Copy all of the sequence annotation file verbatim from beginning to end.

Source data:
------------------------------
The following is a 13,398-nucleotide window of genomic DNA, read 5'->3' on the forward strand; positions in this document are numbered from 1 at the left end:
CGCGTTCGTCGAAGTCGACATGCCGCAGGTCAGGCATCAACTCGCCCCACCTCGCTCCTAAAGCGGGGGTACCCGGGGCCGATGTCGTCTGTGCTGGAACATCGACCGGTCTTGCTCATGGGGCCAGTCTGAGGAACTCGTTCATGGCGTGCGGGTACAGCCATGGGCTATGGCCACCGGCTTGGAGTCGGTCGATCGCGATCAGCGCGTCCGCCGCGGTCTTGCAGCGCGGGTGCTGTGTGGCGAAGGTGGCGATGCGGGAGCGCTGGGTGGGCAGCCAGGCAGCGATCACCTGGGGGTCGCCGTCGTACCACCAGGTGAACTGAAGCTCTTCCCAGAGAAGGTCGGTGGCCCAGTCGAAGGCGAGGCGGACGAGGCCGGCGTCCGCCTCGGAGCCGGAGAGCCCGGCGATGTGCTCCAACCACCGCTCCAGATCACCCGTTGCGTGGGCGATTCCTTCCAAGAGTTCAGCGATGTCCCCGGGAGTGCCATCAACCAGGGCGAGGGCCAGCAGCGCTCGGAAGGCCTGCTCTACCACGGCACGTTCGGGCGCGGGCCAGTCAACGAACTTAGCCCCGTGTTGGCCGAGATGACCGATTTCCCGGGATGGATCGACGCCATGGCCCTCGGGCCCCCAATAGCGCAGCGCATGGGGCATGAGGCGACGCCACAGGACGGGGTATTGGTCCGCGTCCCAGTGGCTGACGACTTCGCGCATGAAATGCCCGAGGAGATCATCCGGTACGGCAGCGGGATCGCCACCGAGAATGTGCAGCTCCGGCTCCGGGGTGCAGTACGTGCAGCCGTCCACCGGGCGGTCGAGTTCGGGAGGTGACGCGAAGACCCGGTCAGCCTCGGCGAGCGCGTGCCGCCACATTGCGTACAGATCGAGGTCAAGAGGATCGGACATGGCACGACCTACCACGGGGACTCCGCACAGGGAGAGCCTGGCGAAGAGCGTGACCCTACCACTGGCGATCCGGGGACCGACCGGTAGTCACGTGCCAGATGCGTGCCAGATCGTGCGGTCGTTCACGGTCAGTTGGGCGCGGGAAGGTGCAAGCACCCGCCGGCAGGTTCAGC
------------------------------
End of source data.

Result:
The following is a 13,398-nucleotide window of genomic DNA, read 5'->3' on the forward strand; positions in this document are numbered from 1 at the left end:
CGCGTTCGTCGAAGTCGACATGCCGCAGGTCAGGCATCAACTCGCCCCACCTCGCTCCTAAAGCGGGGGTACCCGGGGCCGATGTCGTCTGTGCTGGAACATCGACCGGTCTTGCTCATGGGGCCAGTCTGAGGAACTCGTTCATGGCGTGCGGGTACAGCCATGGGCTATGGCCACCGGCTTGGAGTCGGTCGATCGCGATCAGCGCGTCCGCCGCGGTCTTGCAGCGCGGGTGCTGTGTGGCGAAGGTGGCGATGCGGGAGCGCTGGGTGGGCAGCCAGGCAGCGATCACCTGGGGGTCGCCGTCGTACCACCAGGTGAACTGAAGCTCTTCCCAGAGAAGGTCGGTGGCCCAGTCGAAGGCGAGGCGGACGAGGCCGGCGTCCGCCTCGGAGCCGGAGAGCCCGGCGATGTGCTCCAACCACCGCTCCAGATCACCCGTTGCGTGGGCGATTCCTTCCAAGAGTTCAGCGATGTCCCCGGGAGTGCCATCAACCAGGGCGAGGGCCAGCAGCGCTCGGAAGGCCTGCTCTACCACGGCACGTTCGGGCGCGGGCCAGTCAACGAACTTAGCCCCGTGTTGGCCGAGATGACCGATTTCCCGGGATGGATCGACGCCATGGCCCTCGGGCCCCCAATAGCGCAGCGCATGGGGCATGAGGCGACGCCACAGGACGGGGTATTGGTCCGCGTCCCAGTGGCTGACGACTTCGCGCATGAAATGCCCGAGGAGATCATCCGGTACGGCAGCGGGATCGCCACCGAGAATGTGCAGCTCCGGCTCCGGGGTGCAGTACGTGCAGCCGTCCACCGGGCGGTCGAGTTCGGGAGGTGACGCGAAGACCCGGTCAGCCTCGGCGAGCGCGTGCCGCCACATTGCGTACAGATCGAGGTCAAGAGGATCGGACATGGCACGACCTACCACGGGGACTCCGCACAGGGAGAGCCTGGCGAAGAGCGTGACCCTACCACTGGCGATCCGGGGACCGACCGGTAGTCACGTGCCAGATGCGTGCCAGATCGTGCGGTCGTTCACGGTCAGTTGGGCGCGGGAAGGTGCAAGCACCCGCCGGCAGGTTCAGC